Monday, April 27, 2015





By Toby Zinman

For the Inquirer

Who knew there were so many rhymes in English? David Ives, that's who.  The supersmart playwright whose plays have had recent local productions (New Jerusalem, Venus in Fur, and The Liar--could three plays be more different?), gives his devoted fans a new and hilarious show, The Heir Apparent.  

Ives' adaptation from an 18th century French comedy by Jean-Francois Regnard, is written entirely in rhyme, performed by a cast as adept at physical comedy as they are at verbal acrobatics.

Director John Rando keeps the show filled with crude sight gags as well as verbal wit, where "venomous" rhymes with "enemas" (diarrhea becomes a theme) and "dowager" rhymes with "Howitzer," and "gaucher" rhymes with "kosher," and there are three little pigs named Julie.

Here's an excessive sample:

This is the basilisk, Madame Argante!

She whom the Prince of Darkness couldn't daunt.

She next to whom a rock looks nonchalant.

Who makes Godzilla seem a mad bacchante.

To whom Attila is a dilettante.

The plot is the usual Comedie Francaise formula: an old miser named Geronte (Paxton Whitehead) has a nephew Eraste (Dave Quay) who wants him to write a will making him the sole heir to his fortune, thus letting him marry the adorable Isabelle (Amelia Pedlow).  In charge of the elaborate dupings are the clever servant Crispin (Carson Elrod) and the maid Lisette (Claire Karpen).  In the course of various and devious shenanigans, there is a hilariously tiny lawyer named Scruple (David Pittu) and the aforementioned dowager (Suzanne Bertish).

There is not a weak link or a dropped syllable or a missed chance for a laugh among them.


At Classic Stage Company, 136 E.13th Street, New York. Through May 4.

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About this blog

Toby Zinman's night job since 2006 is theater critic for the Inquirer where she reviews New York and London as well as Philadelphia. Her day job: Prize-winning prof at UArts, author of five books about modern and contemporary drama, and doer of scholarly deeds (winner of five NEH grants, Fulbright lecturer at Tel Aviv University, visiting professor in China). She was recently named by American Theatre magazine "one of the twelve most influential critics in America."

Wendy Rosenfield has written freelance features and theater reviews for The Inquirer since 2006. She was theater critic for the Philadelphia Weekly from 1995 to 2001, after which she enjoyed a five-year baby-raising sabbatical. She serves on the board of the American Theatre Critics Association, was a participant in the Bennington Writer's Workshop, a 2008 NEA/USC Fellow in Theater and Musical Theater, and twice was guest critic for the Kennedy Center American College Theater Festival's Region II National Critics Institute. She received her B.A. from Bennington College and her M.L.A. from the University of Pennsylvania. She also is a fiction writer, was proofreader to a swami, publications editor for the Women's International League for Peace and Freedom, and spends all her free time working out and driving people places. Follow her on Twitter @WendyRosenfield.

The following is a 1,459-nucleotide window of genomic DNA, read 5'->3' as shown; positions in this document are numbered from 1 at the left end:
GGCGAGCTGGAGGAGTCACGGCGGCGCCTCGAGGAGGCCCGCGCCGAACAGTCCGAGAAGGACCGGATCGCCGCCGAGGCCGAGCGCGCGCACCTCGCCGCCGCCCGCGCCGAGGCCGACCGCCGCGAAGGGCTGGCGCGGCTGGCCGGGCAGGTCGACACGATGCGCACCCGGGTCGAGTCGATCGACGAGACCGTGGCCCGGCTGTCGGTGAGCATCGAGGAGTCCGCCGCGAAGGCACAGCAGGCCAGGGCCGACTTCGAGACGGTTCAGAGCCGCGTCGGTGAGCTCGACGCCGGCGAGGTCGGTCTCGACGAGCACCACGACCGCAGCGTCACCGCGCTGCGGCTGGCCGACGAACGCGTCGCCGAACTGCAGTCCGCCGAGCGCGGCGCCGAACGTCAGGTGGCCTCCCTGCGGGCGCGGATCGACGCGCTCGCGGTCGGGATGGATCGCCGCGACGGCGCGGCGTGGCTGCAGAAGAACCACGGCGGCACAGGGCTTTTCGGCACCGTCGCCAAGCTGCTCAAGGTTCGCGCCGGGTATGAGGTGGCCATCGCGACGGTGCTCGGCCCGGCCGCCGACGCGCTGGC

Jim Rutter has reviewed theater for The Inquirer since September, 2011. Since 2006, he covered dance, theater and opera for the Broad Street Review, and has also written for many suburban newspapers, including The Main Line Times. In 2009, the National Endowment for the Arts awarded him a Fellowship in Arts Journalism. Thames & Hudson released his updated and revised version of Ballet and Modern Dance in June, 2012. From 1998 to 2005, he taught philosophy and logic at Drexel, and then Widener University. He also coaches Olympic Weightlifting for Liberty Barbell, and has competed at the national level in that sport since 2001.

Merilyn Jackson regularly writes on dance for The Inquirer and other publications. She specializes in the arts, literature, food, travel, and Eastern European culture and politics. In 2001, she was dance critic in residence at the Festival of Contemporary Dance in Bytom, Poland; in 2005, she received an NEA Critics’ Fellowship to Duke University’s Institute for Dance Criticism. She likes to say that dance was her first love but that when she discovered writing she began to cheat on dance. Now that she writes about dance, she’s made an honest woman of herself, although she also writes poetry.

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